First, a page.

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Hello Team!

The Technical Center for Agricultural and Rural Cooperation (CTA) is holding learning opportunities on Web 2.0 and Social Media for Development across ACP countries. They are just completing one in Zimbabwe at the Bindura University of Science Education (BUSE) and I have been privileged to be part of this one, the first in Zimbabwe and a really exciting opportunity. Probably two or more will run in Zimbabwe so keep watching this space for more information on Web 2.0 for development in your country!

From my participation in the course I have just learned that the web is gradually "Going Barefoot." Great News!!!

So closer are we to saying "bye-bye" to the technical jargon and complexities of "sailing in the digital sea of the internet." Through Web 2.0 and Social Media, not only the "webmasters" or "expert programmers" can publish content on the internet. Even a young black, barefoot boy sitting under tree can do so... as long as they have internet connection... And that's the magic word, "internet connection" and the reason why Afrikan governments and entrepreneurs need to start thinking really serious about ICT infrastructure. (Not taking away any of the great work being done in countries like Nigeria, Kenya and Egypt. 

Through, blogs, vlogs, social media, netowrking, and mash-ups (a combination of various technologies on a single platform) the  ground to co-create knowledge is becoming bigger and the scope for collaboration is becoming much deeper, and the possibility of transformation more probable. Knowledge can grow to become a global public good unlike a "monopolistic product." The world is changing and let's face it. Information is power, but information SHARED is much powerful, that's why Web 2.0 presents the greatest possibility of achieving effectiveness in any area, #African #Agriculture #Development also included.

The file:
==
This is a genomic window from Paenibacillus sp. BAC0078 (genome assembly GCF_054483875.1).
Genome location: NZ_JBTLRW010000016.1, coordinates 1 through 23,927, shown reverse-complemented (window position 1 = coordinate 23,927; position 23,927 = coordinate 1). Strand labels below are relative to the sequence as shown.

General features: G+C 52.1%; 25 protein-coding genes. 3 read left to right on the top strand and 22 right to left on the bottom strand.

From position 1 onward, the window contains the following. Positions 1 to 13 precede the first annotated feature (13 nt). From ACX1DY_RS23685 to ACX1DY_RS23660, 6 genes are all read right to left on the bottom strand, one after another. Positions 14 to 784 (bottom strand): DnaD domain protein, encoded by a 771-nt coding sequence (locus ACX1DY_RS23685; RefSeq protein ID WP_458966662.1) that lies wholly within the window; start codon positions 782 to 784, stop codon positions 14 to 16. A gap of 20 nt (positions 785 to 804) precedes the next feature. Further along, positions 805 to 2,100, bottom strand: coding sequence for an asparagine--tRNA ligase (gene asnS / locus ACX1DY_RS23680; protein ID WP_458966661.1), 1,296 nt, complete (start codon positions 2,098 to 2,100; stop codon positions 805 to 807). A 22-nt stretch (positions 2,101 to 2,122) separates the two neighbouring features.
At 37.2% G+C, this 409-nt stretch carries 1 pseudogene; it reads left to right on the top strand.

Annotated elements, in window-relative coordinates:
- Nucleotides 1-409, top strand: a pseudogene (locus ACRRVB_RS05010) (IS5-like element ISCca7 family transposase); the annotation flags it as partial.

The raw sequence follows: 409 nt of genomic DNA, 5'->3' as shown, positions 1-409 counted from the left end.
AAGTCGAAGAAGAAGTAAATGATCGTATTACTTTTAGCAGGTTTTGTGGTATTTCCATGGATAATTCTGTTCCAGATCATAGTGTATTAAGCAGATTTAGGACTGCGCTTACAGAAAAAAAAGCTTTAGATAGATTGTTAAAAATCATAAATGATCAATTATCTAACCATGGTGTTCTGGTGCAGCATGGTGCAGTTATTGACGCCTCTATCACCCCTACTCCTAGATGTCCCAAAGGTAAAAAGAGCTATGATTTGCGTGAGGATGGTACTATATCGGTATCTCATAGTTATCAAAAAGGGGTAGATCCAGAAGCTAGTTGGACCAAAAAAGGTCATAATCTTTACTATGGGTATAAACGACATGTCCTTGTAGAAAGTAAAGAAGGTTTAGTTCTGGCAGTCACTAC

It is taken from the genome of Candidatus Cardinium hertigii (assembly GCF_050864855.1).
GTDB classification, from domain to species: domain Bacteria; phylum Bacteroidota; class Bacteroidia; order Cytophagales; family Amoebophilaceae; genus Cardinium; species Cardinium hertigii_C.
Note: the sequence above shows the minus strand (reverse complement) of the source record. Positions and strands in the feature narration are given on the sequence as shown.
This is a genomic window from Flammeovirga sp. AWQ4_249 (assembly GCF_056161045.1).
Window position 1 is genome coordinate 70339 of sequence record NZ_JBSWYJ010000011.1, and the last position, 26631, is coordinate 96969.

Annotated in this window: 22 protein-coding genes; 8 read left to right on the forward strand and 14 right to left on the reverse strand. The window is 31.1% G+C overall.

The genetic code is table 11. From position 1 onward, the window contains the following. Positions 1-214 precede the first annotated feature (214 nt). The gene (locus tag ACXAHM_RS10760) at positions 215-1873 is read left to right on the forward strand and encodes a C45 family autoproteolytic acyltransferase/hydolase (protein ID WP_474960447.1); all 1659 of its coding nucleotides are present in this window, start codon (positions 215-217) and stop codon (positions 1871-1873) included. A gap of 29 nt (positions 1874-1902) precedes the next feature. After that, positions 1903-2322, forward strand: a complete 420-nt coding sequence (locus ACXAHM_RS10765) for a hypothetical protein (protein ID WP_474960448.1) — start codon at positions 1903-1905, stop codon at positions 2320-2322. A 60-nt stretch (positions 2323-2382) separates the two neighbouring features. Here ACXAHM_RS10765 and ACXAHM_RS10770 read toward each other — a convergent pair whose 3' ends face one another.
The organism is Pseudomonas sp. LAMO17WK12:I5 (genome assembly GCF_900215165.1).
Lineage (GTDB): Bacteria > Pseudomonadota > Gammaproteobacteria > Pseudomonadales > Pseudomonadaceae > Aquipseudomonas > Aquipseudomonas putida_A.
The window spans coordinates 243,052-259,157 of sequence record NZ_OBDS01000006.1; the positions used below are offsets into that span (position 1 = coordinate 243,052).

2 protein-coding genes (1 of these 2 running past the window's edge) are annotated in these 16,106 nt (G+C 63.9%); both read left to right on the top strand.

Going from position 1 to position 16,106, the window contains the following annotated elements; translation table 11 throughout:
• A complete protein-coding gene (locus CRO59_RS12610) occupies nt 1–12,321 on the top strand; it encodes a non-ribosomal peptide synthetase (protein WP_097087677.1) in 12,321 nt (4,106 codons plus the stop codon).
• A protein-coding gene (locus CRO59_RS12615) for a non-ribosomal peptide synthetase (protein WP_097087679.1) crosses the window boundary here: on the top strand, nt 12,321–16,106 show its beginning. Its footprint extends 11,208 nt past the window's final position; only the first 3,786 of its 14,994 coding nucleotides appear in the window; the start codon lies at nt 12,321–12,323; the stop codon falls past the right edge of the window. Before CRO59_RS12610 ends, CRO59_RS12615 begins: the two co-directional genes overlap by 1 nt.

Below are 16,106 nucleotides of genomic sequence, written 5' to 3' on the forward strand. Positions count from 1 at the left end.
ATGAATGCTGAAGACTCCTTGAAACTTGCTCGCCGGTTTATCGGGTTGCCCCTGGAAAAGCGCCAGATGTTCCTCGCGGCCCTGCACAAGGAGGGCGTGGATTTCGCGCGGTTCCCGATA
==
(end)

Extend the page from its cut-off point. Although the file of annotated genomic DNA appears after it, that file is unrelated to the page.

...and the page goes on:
As opposed to the one-way traffic of Web 1.0 kind of internet preceding Web 2.0; Web 2.0 allows paves way for the Web to "Go Barefoot" across four broad areas:
  1. connecting with other people via social networks like facebook, twitter or LinkedIn);
  2. collaborating and doing things with other people (even if they are in remote locations through applications like Google Drive and Wikis);
  3. creating and sharing content (e.g. blogging and vlogging); and
  4. finding, using, organizing and reusing content.
Through a more open Web 2.0, we can capture the power of people and communities we never imagined we could tap into. 

Nonetheless, there are challenges we need to look into and be able to overcome to get the best out of this technological evolution. This includes:
  1. The possibilities of overload and competition for attention
  2. Uneven distribution of resources, resulting in marked differences in challenges organizational and personal processes of sharing knowledge
  3. It is also difficult to change personal and organizational traditions and processes.

Anyway bloggers, I always say, "the only way to do a hard thing is to do it." The only way we can find solutions for all these challenges is to... FIND THEM!! Get thinking about the future, getting thinking about yourself, your organization, your country, the world... HOW WILL YOU CONTRIBUTE TO MAKING IT A BETTER PLACE? Get blogging we need your views...

Go Barefoot


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